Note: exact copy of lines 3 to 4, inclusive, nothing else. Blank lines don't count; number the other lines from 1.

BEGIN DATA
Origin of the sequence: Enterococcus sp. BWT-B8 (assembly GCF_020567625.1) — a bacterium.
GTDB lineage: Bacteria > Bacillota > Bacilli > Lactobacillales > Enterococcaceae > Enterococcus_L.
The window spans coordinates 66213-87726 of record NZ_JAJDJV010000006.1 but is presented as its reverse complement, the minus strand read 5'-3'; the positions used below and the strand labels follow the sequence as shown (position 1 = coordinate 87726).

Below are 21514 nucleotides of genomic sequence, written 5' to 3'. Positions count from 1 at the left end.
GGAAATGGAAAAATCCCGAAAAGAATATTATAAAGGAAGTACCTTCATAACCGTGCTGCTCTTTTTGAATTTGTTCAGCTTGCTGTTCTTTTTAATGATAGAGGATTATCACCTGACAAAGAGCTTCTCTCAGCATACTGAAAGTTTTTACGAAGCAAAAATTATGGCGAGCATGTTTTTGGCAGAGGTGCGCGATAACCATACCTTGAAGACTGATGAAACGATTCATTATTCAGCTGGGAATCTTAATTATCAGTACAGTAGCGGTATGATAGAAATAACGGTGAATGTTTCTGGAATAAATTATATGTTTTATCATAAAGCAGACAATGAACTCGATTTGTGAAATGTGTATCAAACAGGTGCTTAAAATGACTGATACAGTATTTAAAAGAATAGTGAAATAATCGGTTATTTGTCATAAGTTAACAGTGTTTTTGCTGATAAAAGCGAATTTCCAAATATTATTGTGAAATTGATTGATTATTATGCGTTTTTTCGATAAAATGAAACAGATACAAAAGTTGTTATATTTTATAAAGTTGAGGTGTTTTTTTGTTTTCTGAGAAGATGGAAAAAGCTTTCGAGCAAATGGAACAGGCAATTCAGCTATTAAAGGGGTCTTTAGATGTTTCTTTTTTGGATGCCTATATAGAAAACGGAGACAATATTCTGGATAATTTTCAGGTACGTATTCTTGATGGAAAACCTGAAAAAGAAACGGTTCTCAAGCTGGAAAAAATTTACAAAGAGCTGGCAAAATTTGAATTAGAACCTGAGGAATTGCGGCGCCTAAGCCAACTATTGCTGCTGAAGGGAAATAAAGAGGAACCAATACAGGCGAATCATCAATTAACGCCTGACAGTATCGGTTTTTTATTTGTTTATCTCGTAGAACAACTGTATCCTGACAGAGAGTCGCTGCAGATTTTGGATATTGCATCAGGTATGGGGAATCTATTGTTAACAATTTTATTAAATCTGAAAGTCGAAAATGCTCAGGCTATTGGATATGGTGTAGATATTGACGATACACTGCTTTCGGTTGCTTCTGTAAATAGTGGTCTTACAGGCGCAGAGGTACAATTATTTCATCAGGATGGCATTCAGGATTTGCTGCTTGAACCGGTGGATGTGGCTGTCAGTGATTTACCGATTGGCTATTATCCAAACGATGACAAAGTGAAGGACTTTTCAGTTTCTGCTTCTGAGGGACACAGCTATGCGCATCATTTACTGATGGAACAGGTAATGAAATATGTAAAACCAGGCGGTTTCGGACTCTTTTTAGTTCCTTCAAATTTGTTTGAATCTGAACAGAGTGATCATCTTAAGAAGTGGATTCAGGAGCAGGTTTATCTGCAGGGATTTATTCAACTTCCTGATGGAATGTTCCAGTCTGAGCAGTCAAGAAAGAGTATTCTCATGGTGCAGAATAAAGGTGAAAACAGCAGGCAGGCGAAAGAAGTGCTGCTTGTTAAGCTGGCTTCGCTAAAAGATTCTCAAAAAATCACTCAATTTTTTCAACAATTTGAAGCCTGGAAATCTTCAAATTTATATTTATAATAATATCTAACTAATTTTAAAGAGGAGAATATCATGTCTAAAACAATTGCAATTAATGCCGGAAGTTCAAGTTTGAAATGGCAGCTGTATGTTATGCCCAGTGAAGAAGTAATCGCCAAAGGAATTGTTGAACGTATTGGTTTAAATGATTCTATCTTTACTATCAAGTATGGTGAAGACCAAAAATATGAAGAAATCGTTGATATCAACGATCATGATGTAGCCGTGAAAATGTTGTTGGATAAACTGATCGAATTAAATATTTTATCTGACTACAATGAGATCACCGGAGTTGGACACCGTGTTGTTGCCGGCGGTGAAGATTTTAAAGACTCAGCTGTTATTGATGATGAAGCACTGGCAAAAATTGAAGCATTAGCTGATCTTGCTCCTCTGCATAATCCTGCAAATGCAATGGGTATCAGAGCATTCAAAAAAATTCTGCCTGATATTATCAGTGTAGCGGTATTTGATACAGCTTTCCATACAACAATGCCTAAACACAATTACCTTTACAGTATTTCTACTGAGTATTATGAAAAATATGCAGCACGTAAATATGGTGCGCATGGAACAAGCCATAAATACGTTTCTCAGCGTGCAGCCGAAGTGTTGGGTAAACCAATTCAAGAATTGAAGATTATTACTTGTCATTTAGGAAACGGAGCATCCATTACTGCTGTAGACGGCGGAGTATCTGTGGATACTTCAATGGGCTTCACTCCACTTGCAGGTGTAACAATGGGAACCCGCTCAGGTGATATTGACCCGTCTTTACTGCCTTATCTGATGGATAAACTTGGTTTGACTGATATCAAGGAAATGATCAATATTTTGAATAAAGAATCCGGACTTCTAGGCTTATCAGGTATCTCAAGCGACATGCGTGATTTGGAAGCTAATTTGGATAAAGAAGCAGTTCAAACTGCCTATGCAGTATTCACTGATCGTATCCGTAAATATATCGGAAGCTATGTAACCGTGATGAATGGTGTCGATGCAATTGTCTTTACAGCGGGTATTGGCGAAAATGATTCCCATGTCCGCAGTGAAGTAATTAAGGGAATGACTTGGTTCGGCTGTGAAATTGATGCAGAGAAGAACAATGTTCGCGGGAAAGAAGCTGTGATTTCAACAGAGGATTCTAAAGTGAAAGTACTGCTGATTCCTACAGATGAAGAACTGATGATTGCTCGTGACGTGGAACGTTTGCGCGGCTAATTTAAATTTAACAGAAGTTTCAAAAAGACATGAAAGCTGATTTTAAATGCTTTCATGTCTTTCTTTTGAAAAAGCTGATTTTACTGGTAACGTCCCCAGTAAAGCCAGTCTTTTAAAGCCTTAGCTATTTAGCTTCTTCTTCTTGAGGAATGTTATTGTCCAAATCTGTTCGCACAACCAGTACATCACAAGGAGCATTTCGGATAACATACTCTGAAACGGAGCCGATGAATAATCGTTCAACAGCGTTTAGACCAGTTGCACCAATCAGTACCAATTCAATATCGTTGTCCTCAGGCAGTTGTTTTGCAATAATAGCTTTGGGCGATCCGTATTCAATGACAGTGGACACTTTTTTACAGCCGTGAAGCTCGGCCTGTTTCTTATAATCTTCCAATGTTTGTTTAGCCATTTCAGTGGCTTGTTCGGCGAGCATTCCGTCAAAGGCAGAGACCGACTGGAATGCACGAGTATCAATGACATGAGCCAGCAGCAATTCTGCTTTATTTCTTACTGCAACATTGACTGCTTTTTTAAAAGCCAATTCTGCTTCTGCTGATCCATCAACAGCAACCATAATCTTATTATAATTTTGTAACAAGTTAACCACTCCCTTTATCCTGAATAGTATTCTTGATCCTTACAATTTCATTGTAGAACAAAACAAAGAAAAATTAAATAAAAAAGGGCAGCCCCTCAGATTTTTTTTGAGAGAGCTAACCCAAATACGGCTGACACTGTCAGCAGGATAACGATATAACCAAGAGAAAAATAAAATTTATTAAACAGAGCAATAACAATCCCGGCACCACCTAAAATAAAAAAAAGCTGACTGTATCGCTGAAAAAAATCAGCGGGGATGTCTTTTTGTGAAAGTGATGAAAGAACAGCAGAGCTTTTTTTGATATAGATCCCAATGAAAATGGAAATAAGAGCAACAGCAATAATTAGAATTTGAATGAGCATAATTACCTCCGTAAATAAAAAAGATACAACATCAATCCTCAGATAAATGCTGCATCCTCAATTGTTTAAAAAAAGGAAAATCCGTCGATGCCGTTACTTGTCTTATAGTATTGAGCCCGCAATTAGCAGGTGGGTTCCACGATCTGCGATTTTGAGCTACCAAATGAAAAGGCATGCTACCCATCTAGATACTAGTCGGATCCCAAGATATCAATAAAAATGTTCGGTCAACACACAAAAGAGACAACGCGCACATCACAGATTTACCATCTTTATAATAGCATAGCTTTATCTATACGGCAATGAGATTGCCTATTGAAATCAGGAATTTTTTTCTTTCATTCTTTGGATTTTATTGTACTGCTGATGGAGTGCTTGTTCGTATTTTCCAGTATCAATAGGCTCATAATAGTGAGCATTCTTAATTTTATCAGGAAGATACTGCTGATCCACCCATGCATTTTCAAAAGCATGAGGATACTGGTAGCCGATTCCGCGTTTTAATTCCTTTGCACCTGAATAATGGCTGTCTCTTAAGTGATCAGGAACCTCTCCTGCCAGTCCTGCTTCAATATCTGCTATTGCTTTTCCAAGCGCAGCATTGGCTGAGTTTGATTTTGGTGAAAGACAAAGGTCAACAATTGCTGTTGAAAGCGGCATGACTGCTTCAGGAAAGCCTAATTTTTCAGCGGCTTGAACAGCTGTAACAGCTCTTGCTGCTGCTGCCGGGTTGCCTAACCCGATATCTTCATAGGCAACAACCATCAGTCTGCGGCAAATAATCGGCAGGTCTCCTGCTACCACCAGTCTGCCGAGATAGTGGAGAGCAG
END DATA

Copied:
The window spans coordinates 66213-87726 of record NZ_JAJDJV010000006.1 but is presented as its reverse complement, the minus strand read 5'-3'; the positions used below and the strand labels follow the sequence as shown (position 1 = coordinate 87726).

Below are 21514 nucleotides of genomic sequence, written 5' to 3'. Positions count from 1 at the left end.